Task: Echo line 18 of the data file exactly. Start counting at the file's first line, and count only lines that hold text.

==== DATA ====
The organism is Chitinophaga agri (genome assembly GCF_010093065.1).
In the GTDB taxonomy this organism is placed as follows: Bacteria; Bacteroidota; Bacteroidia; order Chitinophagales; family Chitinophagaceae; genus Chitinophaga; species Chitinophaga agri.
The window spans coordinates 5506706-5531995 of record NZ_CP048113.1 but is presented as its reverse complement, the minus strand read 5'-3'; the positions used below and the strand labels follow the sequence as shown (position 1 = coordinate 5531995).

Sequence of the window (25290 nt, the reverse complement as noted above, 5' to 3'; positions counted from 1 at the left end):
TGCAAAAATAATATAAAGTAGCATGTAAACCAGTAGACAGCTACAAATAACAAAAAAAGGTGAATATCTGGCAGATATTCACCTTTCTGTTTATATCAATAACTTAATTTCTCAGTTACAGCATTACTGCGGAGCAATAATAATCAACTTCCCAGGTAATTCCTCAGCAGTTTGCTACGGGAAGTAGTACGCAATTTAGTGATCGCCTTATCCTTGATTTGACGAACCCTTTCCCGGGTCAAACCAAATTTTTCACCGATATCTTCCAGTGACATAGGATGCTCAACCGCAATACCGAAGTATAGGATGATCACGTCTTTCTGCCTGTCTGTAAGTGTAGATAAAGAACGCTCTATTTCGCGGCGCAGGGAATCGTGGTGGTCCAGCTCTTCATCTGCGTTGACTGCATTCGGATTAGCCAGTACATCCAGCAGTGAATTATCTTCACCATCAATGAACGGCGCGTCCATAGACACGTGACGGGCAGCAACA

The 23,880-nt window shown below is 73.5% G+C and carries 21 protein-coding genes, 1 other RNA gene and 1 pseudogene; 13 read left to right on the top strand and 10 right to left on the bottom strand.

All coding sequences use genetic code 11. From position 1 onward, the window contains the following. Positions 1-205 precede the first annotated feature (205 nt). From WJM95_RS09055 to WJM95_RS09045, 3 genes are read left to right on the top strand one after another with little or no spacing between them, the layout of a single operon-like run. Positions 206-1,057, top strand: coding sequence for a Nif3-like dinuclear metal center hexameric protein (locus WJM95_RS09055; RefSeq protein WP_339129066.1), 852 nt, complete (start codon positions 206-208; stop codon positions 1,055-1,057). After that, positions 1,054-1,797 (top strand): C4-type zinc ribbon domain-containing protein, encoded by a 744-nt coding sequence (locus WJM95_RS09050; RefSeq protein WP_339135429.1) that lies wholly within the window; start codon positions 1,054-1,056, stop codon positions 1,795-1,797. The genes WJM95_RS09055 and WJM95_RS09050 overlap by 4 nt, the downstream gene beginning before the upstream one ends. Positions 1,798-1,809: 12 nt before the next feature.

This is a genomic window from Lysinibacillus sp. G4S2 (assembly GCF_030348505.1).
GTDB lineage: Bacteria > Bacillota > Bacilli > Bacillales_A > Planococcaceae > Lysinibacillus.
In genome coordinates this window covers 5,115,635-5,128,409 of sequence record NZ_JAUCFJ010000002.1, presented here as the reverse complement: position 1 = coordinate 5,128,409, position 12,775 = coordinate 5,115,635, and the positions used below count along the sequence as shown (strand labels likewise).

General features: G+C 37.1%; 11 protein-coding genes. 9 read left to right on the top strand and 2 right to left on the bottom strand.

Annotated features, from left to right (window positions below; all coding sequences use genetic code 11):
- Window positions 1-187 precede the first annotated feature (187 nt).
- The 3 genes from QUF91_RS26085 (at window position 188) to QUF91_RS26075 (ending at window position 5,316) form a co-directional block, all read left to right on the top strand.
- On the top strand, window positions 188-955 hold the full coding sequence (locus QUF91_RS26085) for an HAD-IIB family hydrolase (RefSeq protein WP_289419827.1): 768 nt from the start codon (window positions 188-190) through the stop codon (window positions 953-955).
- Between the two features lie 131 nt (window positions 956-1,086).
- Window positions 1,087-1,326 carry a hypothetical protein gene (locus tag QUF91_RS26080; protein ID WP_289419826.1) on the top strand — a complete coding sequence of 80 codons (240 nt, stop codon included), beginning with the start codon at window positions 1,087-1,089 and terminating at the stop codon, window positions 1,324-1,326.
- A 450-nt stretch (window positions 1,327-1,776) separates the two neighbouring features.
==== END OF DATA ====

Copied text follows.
- A 450-nt stretch (window positions 1,327-1,776) separates the two neighbouring features.